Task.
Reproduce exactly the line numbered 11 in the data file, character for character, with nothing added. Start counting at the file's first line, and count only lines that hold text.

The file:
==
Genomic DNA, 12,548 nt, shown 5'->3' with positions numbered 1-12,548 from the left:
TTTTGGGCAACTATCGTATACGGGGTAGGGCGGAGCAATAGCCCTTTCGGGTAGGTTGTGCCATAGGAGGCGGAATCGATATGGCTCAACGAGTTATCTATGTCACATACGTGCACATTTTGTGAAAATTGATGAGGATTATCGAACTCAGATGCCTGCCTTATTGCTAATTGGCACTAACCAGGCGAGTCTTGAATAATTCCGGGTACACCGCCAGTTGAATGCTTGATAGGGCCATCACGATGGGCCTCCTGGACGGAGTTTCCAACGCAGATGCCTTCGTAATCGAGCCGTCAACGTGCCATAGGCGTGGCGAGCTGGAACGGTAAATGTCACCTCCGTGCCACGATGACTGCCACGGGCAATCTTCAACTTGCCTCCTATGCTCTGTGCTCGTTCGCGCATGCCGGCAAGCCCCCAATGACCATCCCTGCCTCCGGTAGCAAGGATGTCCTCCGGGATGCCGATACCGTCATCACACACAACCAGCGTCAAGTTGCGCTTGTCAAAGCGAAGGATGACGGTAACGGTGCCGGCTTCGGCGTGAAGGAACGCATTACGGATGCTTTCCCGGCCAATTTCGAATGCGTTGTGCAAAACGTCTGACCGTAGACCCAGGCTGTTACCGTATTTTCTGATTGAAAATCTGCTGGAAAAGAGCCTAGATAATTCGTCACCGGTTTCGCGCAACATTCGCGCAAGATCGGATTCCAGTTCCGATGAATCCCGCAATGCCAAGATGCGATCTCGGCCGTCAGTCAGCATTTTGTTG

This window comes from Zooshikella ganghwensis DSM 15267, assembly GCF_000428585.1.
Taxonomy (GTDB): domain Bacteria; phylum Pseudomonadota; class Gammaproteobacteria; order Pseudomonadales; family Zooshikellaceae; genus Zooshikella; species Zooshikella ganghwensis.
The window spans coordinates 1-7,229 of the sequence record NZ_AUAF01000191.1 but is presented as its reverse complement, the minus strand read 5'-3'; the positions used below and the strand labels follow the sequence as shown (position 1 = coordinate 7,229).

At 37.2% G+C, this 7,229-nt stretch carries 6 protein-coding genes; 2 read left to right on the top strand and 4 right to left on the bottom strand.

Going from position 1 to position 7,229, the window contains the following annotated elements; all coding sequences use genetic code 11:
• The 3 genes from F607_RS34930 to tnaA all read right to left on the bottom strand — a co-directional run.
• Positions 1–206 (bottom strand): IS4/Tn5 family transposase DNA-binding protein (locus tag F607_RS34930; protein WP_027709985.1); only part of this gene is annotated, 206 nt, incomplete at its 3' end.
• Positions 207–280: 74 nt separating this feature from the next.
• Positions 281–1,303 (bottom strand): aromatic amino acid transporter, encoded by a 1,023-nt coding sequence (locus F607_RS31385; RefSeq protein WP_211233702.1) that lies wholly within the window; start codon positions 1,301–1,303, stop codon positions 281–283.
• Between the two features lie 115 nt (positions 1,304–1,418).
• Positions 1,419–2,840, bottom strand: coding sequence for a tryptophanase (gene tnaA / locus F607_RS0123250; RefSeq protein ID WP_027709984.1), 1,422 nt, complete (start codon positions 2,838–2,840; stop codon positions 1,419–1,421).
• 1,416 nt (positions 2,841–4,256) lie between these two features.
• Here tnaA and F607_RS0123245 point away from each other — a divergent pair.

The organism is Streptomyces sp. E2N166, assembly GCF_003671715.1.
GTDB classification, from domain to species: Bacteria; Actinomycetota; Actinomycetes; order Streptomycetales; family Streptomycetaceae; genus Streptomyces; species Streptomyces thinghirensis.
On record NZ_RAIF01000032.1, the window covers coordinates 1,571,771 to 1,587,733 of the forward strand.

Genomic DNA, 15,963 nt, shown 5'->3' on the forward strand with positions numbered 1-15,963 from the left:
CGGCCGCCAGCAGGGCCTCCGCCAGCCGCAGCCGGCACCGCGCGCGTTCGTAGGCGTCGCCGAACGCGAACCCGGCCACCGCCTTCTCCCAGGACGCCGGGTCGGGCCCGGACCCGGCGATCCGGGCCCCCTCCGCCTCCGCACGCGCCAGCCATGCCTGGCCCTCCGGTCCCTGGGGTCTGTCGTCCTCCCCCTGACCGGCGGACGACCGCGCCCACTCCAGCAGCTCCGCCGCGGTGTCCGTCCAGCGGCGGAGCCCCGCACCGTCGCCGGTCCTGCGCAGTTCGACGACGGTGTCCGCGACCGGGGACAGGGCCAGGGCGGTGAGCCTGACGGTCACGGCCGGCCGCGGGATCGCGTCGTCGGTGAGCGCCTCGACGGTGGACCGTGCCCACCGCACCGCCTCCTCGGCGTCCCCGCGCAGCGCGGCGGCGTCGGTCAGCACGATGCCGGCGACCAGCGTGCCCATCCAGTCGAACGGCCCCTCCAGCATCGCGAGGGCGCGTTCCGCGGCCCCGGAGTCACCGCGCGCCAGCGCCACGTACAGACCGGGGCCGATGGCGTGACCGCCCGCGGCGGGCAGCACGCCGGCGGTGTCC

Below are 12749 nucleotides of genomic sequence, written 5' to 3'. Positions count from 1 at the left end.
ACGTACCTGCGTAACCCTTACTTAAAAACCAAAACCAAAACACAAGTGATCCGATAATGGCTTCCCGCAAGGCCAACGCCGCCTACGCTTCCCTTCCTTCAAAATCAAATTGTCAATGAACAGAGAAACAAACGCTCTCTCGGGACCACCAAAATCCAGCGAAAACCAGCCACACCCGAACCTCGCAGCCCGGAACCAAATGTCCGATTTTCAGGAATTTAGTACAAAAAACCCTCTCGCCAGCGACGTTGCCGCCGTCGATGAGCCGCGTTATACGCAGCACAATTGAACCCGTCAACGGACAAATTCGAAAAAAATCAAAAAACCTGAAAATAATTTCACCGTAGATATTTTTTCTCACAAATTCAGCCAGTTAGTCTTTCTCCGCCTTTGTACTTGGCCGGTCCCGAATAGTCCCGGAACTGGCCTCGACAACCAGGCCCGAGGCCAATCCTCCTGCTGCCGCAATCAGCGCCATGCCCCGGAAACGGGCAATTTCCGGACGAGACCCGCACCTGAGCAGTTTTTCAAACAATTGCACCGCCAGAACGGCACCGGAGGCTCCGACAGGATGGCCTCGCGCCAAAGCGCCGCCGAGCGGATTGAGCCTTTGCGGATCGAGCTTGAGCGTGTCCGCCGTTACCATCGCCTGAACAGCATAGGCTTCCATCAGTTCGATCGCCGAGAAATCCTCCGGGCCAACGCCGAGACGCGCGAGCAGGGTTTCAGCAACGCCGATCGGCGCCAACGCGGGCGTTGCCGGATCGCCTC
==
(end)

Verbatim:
• Positions 281–1,303 (bottom strand): aromatic amino acid transporter, encoded by a 1,023-nt coding sequence (locus F607_RS31385; RefSeq protein WP_211233702.1) that lies wholly within the window; start codon positions 1,301–1,303, stop codon positions 281–283.